If any of these conditions apply to you, use doormats to wipe your feet before entering the home. If you work with lead in your job or a hobby, change your clothes before you go home and wash these clothes separately.
To remove lead dust, mop floors and wipe window ledges and chewable surfaces such as cribs with a solution of powdered automatic dishwasher detergent in warm water. (Dishwasher detergents are recommended because of their high content of phosphate.) Most multi-purpose cleaners will not remove lead in ordinary dust.
For general information about lead poisoning and prevention, contact the National Lead Information Center Hotline at 1-800-LEAD-FYI [1-800-532-3394].
Asbestos is a fibrous mineral once commonly used as insulation and as a fire-retardant. While it is seldom used today, in can still be found in older homes, in pipe and furnace insulation materials, asbestos shingles, millboard, textured paints and other coating materials, and floor tiles.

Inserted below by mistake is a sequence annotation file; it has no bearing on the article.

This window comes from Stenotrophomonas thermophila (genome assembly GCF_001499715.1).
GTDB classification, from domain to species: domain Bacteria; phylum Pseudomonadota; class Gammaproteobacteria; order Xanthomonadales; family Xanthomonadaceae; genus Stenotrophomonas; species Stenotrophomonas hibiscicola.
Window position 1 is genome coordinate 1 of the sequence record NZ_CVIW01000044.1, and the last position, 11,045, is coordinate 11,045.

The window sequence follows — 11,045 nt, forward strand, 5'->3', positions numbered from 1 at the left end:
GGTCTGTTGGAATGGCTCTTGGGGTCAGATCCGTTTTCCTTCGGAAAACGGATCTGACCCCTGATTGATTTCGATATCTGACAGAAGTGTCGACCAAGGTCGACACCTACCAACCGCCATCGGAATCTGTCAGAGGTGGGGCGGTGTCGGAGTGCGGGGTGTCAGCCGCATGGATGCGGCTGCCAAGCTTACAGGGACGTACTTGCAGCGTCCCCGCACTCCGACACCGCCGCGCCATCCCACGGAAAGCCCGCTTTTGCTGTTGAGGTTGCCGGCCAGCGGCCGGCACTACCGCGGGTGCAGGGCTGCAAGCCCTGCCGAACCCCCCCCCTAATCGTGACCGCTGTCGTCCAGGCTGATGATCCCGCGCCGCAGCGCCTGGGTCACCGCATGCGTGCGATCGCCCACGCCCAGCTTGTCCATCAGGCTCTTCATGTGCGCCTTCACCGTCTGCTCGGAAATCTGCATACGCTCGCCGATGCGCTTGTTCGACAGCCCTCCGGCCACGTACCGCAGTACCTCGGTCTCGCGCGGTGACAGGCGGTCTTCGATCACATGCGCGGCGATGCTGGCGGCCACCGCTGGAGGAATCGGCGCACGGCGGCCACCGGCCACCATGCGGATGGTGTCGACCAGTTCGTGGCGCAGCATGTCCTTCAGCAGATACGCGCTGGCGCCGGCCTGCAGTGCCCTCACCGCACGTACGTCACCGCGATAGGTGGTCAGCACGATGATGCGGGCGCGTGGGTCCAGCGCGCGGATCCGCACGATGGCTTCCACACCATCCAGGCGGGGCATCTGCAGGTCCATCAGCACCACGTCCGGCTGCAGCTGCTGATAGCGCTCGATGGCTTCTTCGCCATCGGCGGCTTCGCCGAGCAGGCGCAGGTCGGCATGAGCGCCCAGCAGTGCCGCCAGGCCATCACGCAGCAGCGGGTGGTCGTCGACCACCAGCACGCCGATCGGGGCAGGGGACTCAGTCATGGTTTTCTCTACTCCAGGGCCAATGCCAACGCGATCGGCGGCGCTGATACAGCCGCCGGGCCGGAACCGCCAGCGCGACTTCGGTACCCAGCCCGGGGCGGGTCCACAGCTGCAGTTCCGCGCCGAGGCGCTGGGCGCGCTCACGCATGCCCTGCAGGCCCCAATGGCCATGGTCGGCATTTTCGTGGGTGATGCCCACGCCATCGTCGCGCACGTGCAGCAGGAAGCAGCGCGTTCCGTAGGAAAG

The health danger from asbestos is caused by airborne fibers too small to be seen. Once inhaled, they can remain and accumulate in the lungs and can cause lung cancer, mesothelioma (a cancer of the chest and abdominal linings), and asbestosis (irreversible lung scarring that can be fatal). Symptoms of these diseases do not show up until many years after someone has been exposed.
Fortunately however, asbestos is not a significant problem in most homes. Even if the mineral is present in building materials, it will not release fibers as long as it is in good condition and left alone. So don't cut, rip, or sand asbestos-containing materials.
Before you remodel your home, find out whether asbestos materials are present. If you discover products containing asbestos, leave them alone and prevent them from being disturbed. Consider the option of sealing off the materials instead of removing them. If any asbestos materials are more than slightly damaged, or if your remodel will significantly disturb them, you need to call in a professionally trained contractor to remove them.